> This project looks great.
> We also have an extensive concept for cooperative, stackless multitasking,
> based on Dunkels Protothreads , which we expanded on with Resumable
> Functions  which are used in all device drivers to make communication
> non-blocking and allow multiple device drivers on the same bus to safely
> access it.
> This form of multithreading is very resource friendly since it does not
> require context switches and only the main call stack (literally 2 bytes of
> RAM per Protothread).
> However, this is quite an advanced topic and there are disadvantages to this
> approach compared to a full real-time operating system (power efficiency,
> hard real-time), such as mbed os or riot-os, however, they do not necessarily
> work well on AVRs.
> Could you please expand on the disadvantages to power-efficiency or hard
> real-time ? And how bad are those ?
Some background first:
The protothreads are constantly being polled for state changes in their `run()`
method regardless of that being useful or not.
This makes it very simple to implement timer logics, since they do not require
to register callbacks, you simply wait until the timer expired:
xpcc::PeriodicTimer timer(200); // expire every 200ms
PT_BEGIN(); // protothread begins
PT_WAIT_UNTIL(timer.execute()); // yield until true
Led::toggle(); // toggle an led every 200ms
In your main loop you will have to call the `MyAmazingThread::run()`
continously for this to work.
Notice that this equals to an _implicit_ round robin scheduling, ie. you don’t
register with a dynamic scheduler class, but simply add your update function to
the main loop.
Other than that the Protothread behave very similarly to other thread
implementions, with the exception that you cannot have local variables, since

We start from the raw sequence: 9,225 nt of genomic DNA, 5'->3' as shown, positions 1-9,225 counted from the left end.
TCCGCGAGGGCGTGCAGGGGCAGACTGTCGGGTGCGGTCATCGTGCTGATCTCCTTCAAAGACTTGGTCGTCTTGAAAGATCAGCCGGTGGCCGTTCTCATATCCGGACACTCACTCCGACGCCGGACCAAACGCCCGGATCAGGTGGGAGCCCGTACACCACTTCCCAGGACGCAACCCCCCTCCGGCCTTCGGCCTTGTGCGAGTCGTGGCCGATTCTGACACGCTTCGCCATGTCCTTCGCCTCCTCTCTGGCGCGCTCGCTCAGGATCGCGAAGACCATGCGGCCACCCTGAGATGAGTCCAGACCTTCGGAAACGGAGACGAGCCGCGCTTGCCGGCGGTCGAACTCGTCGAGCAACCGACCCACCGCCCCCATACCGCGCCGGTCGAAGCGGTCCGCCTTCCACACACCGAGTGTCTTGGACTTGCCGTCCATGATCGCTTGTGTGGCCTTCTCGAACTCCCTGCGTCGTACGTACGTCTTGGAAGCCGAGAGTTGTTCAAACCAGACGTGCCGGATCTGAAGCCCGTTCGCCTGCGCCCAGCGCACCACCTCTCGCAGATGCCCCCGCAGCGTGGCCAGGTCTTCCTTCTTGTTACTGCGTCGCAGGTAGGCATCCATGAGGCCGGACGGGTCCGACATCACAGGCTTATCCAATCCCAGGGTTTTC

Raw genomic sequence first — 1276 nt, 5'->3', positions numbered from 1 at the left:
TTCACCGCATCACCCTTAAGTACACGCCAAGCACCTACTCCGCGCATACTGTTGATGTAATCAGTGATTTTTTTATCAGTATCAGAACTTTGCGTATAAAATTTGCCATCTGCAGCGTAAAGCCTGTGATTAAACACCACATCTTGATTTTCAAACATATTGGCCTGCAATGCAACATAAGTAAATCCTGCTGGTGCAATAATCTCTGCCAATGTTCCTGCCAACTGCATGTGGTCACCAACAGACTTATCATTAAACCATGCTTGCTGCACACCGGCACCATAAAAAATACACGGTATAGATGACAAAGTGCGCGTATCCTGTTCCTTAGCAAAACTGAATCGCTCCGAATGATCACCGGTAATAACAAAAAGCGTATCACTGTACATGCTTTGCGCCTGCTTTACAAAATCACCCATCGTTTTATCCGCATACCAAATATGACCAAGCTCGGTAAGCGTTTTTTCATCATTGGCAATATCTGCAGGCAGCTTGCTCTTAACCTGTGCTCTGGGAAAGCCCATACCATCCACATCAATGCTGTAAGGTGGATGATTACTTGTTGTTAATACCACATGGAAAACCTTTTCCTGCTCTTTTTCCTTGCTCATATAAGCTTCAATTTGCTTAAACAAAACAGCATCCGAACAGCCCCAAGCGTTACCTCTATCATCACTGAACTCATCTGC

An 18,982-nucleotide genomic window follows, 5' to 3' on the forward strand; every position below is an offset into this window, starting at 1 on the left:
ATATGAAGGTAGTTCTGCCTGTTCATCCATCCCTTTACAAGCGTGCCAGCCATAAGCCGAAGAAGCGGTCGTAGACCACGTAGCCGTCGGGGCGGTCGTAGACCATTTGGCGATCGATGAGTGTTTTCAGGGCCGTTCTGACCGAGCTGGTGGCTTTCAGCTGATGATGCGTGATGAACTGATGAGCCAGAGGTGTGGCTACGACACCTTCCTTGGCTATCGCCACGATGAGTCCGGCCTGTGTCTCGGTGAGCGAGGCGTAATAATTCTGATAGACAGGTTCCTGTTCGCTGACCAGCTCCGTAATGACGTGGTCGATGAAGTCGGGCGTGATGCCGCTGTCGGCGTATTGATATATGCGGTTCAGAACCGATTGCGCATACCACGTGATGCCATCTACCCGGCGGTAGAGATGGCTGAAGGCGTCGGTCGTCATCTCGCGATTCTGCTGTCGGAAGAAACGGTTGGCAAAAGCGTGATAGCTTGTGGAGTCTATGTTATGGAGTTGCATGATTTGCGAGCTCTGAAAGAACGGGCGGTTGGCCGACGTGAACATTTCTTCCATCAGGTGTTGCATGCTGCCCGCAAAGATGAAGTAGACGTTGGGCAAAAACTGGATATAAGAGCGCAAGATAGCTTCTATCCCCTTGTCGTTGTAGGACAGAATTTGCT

they are based on a stackless coroutine implementation).
This is a very simple multitasking concept and it works very well for most
I especially prefer the thread abstraction over using callbacks, as this can
lead to some very unreadable code.
Since you have to poll the threads even when no state change occurred, the CPU
is alway 100% utilized.
So this naive polling approach is obviously not very power efficient.
For our use this is not really a concern, since our robots consume around
10-15W just doing nothing, so the extra 10mA from the CPU doesn’t really matter
However, theoretically you could implement a sleep function here, by running
though the main loop only when a state change in hardware occurred.
For example, the timers only need to be polled every 1ms, since that is the
resolution of the clock.
So if all threads are waiting for a timer to expire, the CPU could to go sleep
and wake up on the next ms tick.
Similar approaches could be taken for peripherals. You only have to poll the
thread waiting on I2C/UART/SPI if a state change actually happened, etc.
I would like to investigate the possibilities of this in the distant future, as
that sounds promising.
Another reason for not being power-efficient is that no DMA support is
Even though we have a DMA HAL for the STM32, the Controller and Stream
selection for every peripheral still needs to be implemented.
This will likely happen before considering a sleep concept.
However, please note, that for true power efficiency, you need a full blown
resource manager, that not only manages CPU sleep but also powers down unused
peripherals (clock gating) and even external peripherals (ie. sensors, external
Such advanced schemes can become very complicated very quickly (there is a ton
of research done on doing this in clever way) and will probably never be part
Regarding hard real-time:
In my experience, you don’t need a hard real-time scheduler, when you can do
your things directly in hardware (using a timer for a motor controller for
example) or by enabling a high-priority interrupt handler and executing from
If you do need actual hard real-time in your program, having a implicit
cooperatively scheduled main loop is not the way to go, since you cannot make
any guarantee on latency whatsoever.
So if you synchronize on a flag set during an interrupt, you will first have to
wait for the main loop to loop around to the thread receiving (“reading”) the
flag and acting on it.
However, the main loop gets called many thousands of times per second, so you
will most likely be totally fine.
So the protothreads are definitely soft real-time (very fast though), but you
can have the hard real-time if you want with interrupts.
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